Tay * " Elcho is a large and strong castle, on the south side of the
Tay receives the tributary streams of Earn, against the course of which our way now leads. The south side of Moredun hill is extremely steep and craggy, but, being clothed with wood wherever there is soil, the effect is charming. Close under its towering rocks the path winds, and, crossing again the great road, continues onward to Duplin, along the bases of hills, which are all ploughed to the top, or covered with thriving plantations. Throughout the ride westward, the prospect is continually changing, and presents to the delighted eye a rich and varied succession of ban
river, about a mile below Kinfauns. It belongs to the Earl of Wemyss, and gives the title of Lord to the eldest son of that family.
“ The nunnery of Elcho was founded by David Lindsay of Glenesk, and his mother; and from this family the Earls' of Crawford are descended. Madoch, Earl of Strather, gave the lands of Kinnaird, in Fyfe, to the nunnery, which were afterwards feued out to Alexander Leslie, by Magdalen, Prioress of this place.
“ When Wallace returned from France, he landed above the mouth of Earn, and ordered a ship to be sunk in the narrow pas. sage, to prevent the English ships from sailing up the river; and, with about twenty men, he came to Elcho park, among whom was Thomas a Longueville. The English governor at Perth received intelligence of their arrival, and ordered Butler, with a strong party, to surprise them. Wallace slew him, cut his way through his troops, and marched to Methven, from thence to Birnham wood, where he met with his friend William Ruthven, sheriff of Perth, who was banished by the English. He proceed. ed with his small company to the Highlands, where he collected an army, returned and besieged Perth, and cbliged the English govemor to surrender it up."-CANT.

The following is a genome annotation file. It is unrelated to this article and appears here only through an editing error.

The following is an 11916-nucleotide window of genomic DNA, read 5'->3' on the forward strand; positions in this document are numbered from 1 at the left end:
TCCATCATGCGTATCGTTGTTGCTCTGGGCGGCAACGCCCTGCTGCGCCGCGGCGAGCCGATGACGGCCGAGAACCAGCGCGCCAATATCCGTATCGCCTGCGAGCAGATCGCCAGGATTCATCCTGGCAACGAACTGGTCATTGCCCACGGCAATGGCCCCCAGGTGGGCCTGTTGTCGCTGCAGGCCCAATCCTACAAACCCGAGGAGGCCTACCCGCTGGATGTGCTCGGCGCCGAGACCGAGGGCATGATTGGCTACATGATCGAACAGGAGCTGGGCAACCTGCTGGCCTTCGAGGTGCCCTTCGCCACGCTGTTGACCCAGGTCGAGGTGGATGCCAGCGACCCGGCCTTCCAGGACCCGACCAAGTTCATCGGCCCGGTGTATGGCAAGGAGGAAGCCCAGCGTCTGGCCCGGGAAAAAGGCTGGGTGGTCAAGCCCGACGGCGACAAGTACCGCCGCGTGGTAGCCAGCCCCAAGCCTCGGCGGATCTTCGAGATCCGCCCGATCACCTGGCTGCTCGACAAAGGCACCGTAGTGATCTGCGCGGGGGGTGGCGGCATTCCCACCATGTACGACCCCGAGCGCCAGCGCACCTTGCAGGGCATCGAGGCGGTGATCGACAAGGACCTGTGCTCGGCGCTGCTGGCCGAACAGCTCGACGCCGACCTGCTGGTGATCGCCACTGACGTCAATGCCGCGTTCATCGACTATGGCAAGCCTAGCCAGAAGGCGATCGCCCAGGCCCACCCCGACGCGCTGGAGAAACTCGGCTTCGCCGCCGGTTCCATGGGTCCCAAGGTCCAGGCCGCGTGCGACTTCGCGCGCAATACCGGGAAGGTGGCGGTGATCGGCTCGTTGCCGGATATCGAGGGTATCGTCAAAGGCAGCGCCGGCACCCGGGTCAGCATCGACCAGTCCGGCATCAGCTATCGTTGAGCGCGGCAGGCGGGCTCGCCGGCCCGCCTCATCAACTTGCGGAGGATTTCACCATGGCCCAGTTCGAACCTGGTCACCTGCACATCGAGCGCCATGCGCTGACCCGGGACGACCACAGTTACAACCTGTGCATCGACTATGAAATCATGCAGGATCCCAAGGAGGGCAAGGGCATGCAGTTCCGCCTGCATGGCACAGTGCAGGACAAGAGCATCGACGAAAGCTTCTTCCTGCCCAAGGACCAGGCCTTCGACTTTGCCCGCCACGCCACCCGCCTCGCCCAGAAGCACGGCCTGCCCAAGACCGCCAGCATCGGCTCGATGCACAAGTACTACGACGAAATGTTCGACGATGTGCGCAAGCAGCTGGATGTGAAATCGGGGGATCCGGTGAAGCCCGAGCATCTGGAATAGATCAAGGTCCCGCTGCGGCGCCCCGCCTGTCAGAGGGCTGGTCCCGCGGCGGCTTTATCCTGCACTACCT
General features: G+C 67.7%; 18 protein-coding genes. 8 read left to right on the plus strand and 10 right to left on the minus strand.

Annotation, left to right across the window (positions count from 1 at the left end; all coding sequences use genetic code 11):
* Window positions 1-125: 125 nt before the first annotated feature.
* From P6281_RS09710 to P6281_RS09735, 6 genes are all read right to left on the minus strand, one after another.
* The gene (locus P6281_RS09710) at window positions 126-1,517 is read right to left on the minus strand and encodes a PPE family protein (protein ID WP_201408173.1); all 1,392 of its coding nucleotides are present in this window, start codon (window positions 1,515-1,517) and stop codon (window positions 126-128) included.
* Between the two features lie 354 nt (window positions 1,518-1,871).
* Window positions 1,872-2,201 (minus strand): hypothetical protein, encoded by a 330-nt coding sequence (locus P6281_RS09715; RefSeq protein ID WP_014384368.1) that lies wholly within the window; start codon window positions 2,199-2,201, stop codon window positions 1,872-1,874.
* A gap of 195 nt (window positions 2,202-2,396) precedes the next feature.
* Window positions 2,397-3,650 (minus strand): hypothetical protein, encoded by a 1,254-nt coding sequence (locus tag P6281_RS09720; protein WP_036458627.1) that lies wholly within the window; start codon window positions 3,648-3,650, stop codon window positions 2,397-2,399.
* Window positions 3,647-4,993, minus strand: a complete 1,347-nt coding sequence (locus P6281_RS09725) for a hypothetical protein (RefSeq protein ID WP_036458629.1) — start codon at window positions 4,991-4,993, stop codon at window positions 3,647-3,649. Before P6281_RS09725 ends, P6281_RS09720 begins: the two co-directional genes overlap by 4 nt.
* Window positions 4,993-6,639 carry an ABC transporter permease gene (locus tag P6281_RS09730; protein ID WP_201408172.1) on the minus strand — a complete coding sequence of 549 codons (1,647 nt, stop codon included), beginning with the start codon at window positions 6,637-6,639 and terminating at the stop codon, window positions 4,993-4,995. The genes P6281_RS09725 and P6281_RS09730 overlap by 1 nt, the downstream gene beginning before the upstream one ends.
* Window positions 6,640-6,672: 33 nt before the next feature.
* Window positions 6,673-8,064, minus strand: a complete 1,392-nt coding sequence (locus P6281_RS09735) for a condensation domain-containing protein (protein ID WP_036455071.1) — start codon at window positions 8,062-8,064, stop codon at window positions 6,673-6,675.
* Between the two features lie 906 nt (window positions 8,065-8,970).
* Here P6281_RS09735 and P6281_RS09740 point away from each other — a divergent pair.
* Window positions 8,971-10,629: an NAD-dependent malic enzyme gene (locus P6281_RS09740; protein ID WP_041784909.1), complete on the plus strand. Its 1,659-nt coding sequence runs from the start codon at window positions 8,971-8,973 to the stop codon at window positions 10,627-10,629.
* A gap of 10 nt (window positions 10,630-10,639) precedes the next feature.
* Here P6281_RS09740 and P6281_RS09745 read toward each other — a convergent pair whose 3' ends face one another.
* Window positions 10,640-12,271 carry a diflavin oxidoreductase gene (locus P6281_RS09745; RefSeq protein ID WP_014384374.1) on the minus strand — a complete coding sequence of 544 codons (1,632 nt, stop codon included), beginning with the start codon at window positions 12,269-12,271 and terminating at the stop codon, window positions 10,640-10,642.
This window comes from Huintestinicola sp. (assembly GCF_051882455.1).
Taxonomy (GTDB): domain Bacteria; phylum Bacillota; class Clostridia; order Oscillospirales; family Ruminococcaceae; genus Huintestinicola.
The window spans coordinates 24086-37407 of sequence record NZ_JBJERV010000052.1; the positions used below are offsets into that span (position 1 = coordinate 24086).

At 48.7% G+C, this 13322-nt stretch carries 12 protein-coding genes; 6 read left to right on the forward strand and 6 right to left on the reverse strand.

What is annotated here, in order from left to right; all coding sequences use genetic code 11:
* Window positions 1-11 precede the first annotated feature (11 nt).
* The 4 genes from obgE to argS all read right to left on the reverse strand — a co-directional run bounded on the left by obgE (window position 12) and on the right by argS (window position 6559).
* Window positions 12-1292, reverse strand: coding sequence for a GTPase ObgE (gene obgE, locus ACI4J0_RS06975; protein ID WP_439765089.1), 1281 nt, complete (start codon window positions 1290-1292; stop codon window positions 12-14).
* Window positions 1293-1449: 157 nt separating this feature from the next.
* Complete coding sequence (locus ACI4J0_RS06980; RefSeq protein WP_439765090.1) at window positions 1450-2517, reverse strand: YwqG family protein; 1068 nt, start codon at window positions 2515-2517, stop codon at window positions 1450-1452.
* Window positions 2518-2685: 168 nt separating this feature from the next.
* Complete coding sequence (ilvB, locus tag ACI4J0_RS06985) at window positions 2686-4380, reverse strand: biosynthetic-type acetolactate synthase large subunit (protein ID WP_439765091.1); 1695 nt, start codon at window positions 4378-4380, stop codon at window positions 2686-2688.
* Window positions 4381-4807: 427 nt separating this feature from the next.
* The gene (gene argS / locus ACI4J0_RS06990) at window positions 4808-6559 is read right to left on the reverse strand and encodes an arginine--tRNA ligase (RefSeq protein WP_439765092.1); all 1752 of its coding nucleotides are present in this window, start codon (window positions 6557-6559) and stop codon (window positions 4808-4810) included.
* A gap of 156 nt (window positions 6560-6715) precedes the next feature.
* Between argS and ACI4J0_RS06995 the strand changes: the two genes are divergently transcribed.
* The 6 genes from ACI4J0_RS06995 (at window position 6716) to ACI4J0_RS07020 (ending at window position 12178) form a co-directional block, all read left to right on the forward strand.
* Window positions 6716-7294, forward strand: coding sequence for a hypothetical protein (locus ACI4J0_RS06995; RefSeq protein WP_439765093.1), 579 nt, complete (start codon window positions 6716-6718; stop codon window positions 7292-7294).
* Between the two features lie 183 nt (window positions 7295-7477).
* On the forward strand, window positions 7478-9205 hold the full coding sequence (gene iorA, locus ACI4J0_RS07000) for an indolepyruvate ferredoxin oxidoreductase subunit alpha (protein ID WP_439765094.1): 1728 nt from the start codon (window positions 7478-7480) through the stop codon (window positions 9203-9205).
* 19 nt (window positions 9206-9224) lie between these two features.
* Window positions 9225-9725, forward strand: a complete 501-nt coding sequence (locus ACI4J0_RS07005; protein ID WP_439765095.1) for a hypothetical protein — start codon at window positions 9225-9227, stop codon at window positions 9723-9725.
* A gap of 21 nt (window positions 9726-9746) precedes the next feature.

quets. The mansions which ornament the country are numerous, but we think it unnecessary to particularise them, as we are ignorant of any that contain either libraries, or specimens of art, of consequence enough to excite the curiosity of the traveller. The seat of the Earl of Kinnoul, at Duplin, is, however, an exception : this noblemen has here a collection of books of considerable value, comprising many fine editions of the Greek and Roman classic writers, and others which are scarce. The pictures also are numerous, and some of them by eminent masters.